Breaking with past practice and the actions of most school districts and other bodies of local government, a closely divided Riverside Elementary School District 96 Board of Education voted 4 to 3 at a special meeting last night not to raise taxes at all next year.

School board President Mary Rose Mangia cast the deciding vote and broke a 3-3 tie in first voting down a proposal to increase the district’s property tax levy by 1.7 percent and then voting to approve a flat, no-increase levy.

“I thought it was time to offer the taxpayers some relief,” Mangia said after the meeting. “We’ve asked them to be generous. We’ve been able to renovate five schools, and I felt this year we could offer them some relief.”

Joining Mangia in voting for the flat levy were Randy Brockway, Rachel Marrello and Michael O’Brien.

Brockway, Mangia and Marrello were all elected to the school board in April and had campaigned against the so called “tax to the max” policy that most school districts and other local governments follow. O’Brien, who was elected to the school board in 2011, has consistently opposed property tax increases ever since he has been on the board.

Voting in favor of a 1.7 percent increase in the levy were Lisa Gaynor, David Kodama and Art Perry.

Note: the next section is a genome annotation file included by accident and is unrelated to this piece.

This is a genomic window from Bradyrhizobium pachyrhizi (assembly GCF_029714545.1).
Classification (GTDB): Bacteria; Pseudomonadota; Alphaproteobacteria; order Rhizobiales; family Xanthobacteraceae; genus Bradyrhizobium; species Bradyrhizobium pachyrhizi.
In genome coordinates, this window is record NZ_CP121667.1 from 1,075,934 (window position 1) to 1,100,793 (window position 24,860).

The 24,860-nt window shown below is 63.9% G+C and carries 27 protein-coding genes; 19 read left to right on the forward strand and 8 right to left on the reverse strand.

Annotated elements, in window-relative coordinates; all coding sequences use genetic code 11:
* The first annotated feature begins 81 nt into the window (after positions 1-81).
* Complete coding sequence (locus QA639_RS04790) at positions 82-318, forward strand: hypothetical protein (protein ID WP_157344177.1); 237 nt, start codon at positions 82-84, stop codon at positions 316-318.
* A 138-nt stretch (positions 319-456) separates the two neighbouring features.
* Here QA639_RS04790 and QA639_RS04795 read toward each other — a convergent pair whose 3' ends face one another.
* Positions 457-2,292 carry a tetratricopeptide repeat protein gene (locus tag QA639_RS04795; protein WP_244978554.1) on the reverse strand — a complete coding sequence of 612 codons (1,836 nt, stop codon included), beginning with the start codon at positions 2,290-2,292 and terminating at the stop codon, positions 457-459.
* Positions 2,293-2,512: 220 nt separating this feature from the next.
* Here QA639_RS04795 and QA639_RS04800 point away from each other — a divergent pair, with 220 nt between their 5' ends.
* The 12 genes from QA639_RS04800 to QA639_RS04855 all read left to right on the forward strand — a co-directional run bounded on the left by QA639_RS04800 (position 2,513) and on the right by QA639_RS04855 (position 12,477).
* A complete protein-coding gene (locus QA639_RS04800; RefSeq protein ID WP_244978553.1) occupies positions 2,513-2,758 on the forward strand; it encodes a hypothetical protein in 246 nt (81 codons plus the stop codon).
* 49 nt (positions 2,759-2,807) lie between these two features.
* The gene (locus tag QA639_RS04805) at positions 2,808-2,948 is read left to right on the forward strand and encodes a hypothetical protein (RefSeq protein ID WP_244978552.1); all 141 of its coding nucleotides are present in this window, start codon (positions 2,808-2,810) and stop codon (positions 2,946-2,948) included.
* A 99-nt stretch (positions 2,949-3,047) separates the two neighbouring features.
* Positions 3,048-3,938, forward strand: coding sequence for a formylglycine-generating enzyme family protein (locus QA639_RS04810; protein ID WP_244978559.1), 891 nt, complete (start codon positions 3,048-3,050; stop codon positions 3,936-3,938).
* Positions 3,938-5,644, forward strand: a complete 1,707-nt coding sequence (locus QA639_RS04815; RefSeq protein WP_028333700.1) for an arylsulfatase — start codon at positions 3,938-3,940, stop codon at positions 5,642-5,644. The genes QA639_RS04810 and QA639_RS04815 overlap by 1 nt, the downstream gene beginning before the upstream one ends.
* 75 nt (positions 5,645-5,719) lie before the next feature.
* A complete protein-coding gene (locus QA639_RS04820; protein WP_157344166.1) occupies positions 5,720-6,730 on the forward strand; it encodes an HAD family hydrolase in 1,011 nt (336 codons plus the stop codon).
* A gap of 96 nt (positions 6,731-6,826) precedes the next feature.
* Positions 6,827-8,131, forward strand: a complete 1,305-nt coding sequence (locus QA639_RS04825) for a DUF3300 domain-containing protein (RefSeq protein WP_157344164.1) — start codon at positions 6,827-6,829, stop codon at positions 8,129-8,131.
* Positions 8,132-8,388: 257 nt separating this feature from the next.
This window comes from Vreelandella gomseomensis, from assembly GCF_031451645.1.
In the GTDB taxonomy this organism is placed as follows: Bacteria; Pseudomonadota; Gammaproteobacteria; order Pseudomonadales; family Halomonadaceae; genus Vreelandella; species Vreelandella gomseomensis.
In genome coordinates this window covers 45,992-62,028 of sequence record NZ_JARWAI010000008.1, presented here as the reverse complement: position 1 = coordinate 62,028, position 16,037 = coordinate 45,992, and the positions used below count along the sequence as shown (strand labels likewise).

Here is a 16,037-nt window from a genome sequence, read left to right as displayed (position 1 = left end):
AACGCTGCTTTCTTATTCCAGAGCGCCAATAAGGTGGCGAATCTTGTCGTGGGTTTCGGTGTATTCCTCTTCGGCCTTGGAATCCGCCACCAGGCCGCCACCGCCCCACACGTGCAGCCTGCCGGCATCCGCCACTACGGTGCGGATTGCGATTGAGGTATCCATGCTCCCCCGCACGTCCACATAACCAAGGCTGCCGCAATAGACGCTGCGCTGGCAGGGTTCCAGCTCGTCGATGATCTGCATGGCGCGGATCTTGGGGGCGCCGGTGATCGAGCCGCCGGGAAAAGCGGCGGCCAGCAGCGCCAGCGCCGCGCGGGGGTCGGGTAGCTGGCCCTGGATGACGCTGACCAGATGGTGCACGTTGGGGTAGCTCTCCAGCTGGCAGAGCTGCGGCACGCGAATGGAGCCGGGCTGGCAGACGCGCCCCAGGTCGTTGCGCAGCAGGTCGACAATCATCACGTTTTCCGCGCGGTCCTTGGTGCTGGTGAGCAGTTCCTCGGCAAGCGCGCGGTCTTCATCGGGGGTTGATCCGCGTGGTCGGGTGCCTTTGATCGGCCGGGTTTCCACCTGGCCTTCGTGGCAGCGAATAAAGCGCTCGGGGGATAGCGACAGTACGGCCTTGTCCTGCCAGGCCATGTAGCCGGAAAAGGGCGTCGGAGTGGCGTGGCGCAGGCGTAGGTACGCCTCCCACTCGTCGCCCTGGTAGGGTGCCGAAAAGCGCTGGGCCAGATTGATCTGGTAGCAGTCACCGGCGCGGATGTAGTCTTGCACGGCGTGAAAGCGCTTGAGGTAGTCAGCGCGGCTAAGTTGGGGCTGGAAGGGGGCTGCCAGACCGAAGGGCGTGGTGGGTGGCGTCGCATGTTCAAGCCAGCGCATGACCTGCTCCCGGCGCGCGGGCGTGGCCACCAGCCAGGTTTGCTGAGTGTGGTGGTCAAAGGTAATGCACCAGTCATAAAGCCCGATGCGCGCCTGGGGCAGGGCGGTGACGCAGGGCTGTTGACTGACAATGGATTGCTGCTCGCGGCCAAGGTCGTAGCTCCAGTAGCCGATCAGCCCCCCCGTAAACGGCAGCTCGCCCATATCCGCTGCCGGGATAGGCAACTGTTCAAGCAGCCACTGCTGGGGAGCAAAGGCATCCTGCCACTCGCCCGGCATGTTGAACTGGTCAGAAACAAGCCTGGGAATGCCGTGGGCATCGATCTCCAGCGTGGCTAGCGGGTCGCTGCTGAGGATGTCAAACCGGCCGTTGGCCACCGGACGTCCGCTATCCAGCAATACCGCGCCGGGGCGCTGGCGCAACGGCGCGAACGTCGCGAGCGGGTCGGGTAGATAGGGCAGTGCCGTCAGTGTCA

Before the vote, Gaynor, Kodama and Perry spoke in favor of the levy increase in an attempt to sway their colleagues during a 15-minute discussion.

“I think that in order to keep the programs and the quality of educational programs that we have here in District 96 going that this is critical,” Perry said. “Over time, we’re going to have to maintain a fund balance just to keep our financial house in order.”

Gaynor said she was concerned that the flat levy would result in increased class sizes in the face of rising enrollment, which she said has grown by about 40 percent in the last 10 years.

“I’m concerned because I don’t see that trend going in the other direction, and I believe that this district also relishes its small class sizes, and if we don’t continue to bring in the revenue, changes will have to be made,” Gaynor said.

Kodama read a letter from a D96 resident, who asked him to vote for an increased levy.

Marrello wasn’t convinced.

“I don’t think all is lost,” she said before the vote. “It’s just one year.”

Marrello cited a Heartland Institute study that said Riverside ranked fourth highest among suburbs in Cook County in the rate of increase in property taxes.

“That’s just attributed to District 96,” she said.

The flat levy is expected to cost the district nearly $400,000 in forgone revenue next year. Illinois tax cap laws limit property tax increases this year to no more than 1.7 percent plus the value of any new construction.

The district administration had recommended approval of the maximum levy.

In an email to staff and parents sent out Wednesday, Supt. Bhavna Sharma-Lewis said the district would have to amend this year’s budget to compensate for the $400,000 in lost revenue.

However, the district still maintains large reserves. Even with the flat levy, the district is projected to finish the current school year with reserves of a little more than $19.6 million.

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